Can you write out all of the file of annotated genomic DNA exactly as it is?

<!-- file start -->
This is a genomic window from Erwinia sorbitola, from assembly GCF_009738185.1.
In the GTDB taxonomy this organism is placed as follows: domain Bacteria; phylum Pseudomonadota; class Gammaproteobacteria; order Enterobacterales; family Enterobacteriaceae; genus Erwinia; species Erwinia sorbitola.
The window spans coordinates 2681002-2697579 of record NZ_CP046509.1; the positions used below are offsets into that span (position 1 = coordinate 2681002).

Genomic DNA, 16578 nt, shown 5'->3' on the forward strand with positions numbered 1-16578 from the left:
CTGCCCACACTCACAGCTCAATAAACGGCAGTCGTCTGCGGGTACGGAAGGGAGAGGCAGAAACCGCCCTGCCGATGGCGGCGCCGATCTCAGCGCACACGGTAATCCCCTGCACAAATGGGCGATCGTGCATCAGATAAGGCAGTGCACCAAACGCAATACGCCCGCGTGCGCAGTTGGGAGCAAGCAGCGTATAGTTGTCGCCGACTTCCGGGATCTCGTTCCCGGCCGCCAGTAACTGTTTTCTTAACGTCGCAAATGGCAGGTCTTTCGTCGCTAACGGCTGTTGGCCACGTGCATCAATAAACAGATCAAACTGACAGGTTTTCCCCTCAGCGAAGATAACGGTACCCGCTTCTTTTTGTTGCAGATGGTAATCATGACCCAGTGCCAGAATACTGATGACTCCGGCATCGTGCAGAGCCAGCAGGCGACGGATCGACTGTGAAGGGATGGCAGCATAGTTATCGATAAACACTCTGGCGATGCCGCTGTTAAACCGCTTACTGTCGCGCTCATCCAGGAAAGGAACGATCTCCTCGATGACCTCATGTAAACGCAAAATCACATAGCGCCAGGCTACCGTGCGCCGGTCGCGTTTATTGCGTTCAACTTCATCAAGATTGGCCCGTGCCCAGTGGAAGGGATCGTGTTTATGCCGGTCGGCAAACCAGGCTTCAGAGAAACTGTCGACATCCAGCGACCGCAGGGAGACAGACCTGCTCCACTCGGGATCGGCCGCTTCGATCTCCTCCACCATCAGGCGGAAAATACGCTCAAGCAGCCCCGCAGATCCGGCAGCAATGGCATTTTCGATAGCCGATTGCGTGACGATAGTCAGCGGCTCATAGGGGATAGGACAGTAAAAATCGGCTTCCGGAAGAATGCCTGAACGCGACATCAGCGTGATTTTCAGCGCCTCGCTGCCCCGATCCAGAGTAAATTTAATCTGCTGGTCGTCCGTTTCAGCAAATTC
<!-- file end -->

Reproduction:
This is a genomic window from Erwinia sorbitola, from assembly GCF_009738185.1.
In the GTDB taxonomy this organism is placed as follows: domain Bacteria; phylum Pseudomonadota; class Gammaproteobacteria; order Enterobacterales; family Enterobacteriaceae; genus Erwinia; species Erwinia sorbitola.
The window spans coordinates 2681002-2697579 of record NZ_CP046509.1; the positions used below are offsets into that span (position 1 = coordinate 2681002).

Genomic DNA, 16578 nt, shown 5'->3' on the forward strand with positions numbered 1-16578 from the left:
CTGCCCACACTCACAGCTCAATAAACGGCAGTCGTCTGCGGGTACGGAAGGGAGAGGCAGAAACCGCCCTGCCGATGGCGGCGCCGATCTCAGCGCACACGGTAATCCCCTGCACAAATGGGCGATCGTGCATCAGATAAGGCAGTGCACCAAACGCAATACGCCCGCGTGCGCAGTTGGGAGCAAGCAGCGTATAGTTGTCGCCGACTTCCGGGATCTCGTTCCCGGCCGCCAGTAACTGTTTTCTTAACGTCGCAAATGGCAGGTCTTTCGTCGCTAACGGCTGTTGGCCACGTGCATCAATAAACAGATCAAACTGACAGGTTTTCCCCTCAGCGAAGATAACGGTACCCGCTTCTTTTTGTTGCAGATGGTAATCATGACCCAGTGCCAGAATACTGATGACTCCGGCATCGTGCAGAGCCAGCAGGCGACGGATCGACTGTGAAGGGATGGCAGCATAGTTATCGATAAACACTCTGGCGATGCCGCTGTTAAACCGCTTACTGTCGCGCTCATCCAGGAAAGGAACGATCTCCTCGATGACCTCATGTAAACGCAAAATCACATAGCGCCAGGCTACCGTGCGCCGGTCGCGTTTATTGCGTTCAACTTCATCAAGATTGGCCCGTGCCCAGTGGAAGGGATCGTGTTTATGCCGGTCGGCAAACCAGGCTTCAGAGAAACTGTCGACATCCAGCGACCGCAGGGAGACAGACCTGCTCCACTCGGGATCGGCCGCTTCGATCTCCTCCACCATCAGGCGGAAAATACGCTCAAGCAGCCCCGCAGATCCGGCAGCAATGGCATTTTCGATAGCCGATTGCGTGACGATAGTCAGCGGCTCATAGGGGATAGGACAGTAAAAATCGGCTTCCGGAAGAATGCCTGAACGCGACATCAGCGTGATTTTCAGCGCCTCGCTGCCCCGATCCAGAGTAAATTTAATCTGCTGGTCGTCCGTTTCAGCAAATTC